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Owens Pottery

Masters of Midwestern style, Owens pottery created vases that were a beacon of artful expression at the turn of the century. Owens set themselves apart from their ceramic competition by specializing in innovative glazing techniques, an element that still captivates connoisseurs today.

Owens pottery was founded in 1885, when John B. Owen opened his factory in Zanesville, Ohio. Soon after founding the company, Owen recruited experts in the field, from Albert Radford to John Herold, to develop innovative designs in art pottery.

From matte finish pastel floral motifs to deep, earthen-hued glazes, Owens vases captivated a clientele who sought the simplicity and straightforwardness of Arts and Crafts design. Though they ceased production in 1907, Owens vases continue to be a favorite among cultured collectors today.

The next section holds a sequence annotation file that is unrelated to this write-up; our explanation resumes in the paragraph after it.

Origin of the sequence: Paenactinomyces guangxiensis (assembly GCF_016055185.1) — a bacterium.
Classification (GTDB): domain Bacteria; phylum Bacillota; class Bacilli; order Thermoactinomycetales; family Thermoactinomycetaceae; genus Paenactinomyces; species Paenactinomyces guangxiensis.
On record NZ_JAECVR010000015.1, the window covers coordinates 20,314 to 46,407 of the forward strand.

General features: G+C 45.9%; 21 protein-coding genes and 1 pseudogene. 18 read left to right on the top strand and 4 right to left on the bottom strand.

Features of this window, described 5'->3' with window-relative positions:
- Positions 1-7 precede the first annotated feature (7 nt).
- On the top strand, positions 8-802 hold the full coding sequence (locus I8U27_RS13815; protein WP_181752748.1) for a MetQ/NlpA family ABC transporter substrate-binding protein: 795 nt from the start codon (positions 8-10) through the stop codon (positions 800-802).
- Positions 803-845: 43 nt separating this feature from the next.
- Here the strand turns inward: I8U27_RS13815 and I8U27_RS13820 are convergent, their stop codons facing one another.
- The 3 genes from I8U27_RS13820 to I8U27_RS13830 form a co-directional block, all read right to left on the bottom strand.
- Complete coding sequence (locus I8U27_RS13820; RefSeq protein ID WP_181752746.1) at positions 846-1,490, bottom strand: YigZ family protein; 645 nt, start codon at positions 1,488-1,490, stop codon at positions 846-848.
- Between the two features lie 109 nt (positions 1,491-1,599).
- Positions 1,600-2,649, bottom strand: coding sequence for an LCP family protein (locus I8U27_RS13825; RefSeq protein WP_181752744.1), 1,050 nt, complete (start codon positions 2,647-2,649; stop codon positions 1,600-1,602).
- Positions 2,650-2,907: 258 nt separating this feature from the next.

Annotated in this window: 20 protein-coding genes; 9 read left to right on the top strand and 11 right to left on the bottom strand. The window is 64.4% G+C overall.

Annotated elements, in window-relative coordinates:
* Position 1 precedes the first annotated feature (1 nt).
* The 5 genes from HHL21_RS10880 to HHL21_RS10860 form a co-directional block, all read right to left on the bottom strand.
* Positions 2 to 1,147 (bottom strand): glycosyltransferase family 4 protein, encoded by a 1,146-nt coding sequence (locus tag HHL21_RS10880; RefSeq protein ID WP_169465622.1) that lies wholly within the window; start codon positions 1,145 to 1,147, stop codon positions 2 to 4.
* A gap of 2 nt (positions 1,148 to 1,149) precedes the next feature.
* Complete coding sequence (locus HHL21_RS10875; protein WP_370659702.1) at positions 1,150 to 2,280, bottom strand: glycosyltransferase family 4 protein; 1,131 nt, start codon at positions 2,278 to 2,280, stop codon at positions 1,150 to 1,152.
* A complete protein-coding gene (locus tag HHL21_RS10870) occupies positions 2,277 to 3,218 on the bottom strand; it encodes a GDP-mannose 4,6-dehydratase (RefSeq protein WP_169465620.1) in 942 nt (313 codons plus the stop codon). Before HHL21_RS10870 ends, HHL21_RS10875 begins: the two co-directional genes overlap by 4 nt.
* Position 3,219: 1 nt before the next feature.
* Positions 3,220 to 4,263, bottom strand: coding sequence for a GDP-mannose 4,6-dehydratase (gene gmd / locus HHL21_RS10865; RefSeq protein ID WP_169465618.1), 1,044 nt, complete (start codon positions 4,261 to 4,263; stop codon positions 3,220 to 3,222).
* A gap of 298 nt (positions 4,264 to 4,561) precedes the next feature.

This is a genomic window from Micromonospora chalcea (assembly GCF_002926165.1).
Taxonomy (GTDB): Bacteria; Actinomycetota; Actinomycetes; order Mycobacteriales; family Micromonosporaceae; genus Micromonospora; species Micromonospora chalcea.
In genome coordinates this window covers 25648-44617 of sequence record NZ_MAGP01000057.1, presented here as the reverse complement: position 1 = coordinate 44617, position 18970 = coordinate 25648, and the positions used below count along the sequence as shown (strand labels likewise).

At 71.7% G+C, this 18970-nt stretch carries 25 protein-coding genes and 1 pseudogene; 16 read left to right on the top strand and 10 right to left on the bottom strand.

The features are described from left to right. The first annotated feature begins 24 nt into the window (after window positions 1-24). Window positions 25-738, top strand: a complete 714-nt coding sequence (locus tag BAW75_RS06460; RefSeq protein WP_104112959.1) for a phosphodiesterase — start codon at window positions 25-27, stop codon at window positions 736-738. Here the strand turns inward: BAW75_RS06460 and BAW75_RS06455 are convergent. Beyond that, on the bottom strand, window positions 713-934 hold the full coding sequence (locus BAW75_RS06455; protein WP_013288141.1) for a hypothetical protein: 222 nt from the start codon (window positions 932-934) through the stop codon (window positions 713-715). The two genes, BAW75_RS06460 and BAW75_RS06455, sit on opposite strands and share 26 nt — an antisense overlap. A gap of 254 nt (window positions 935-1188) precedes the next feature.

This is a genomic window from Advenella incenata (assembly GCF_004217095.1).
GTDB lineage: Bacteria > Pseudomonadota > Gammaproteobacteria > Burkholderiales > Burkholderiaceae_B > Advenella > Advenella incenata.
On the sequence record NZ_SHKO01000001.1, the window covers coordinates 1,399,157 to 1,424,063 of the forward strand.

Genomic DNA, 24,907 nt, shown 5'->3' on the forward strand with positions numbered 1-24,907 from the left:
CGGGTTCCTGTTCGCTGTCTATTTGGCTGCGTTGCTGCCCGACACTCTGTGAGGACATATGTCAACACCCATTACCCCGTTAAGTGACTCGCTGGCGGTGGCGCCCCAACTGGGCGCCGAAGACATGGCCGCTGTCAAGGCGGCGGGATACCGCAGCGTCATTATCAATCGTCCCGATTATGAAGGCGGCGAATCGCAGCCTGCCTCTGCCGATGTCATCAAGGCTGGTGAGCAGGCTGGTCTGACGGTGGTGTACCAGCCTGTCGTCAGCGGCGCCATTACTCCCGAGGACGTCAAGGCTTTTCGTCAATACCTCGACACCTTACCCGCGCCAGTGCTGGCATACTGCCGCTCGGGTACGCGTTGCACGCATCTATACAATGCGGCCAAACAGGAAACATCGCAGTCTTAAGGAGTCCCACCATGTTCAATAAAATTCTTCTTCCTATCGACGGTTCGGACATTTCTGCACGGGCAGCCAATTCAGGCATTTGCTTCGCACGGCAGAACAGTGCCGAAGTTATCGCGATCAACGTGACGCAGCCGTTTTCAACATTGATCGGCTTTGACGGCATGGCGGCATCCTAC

Quick Facts

  • Over the course of their art pottery period (roughly 1896-1907), Owens pottery produced more than 40 different different pottery lines. Some of their most popular included Utopian, Lotus, and Matte Green
  • Owens' departure from the field of art pottery in the early 20th century did not mean his end in the ceramic business. On the contrary, it signaled his shift into the decorative tile industry. In 1907, the Owens name reappeared as part of the J.B. Owens Floor & Wall Tile Company
  • Following in the tradition of Owens pottery, the company's hometown developed the Zanesville Prize for Contemporary Ceramics. A collaborative creation established along with the Ohio Arts Council and the Zanesville Museum of Art, the competition debuted in 2014

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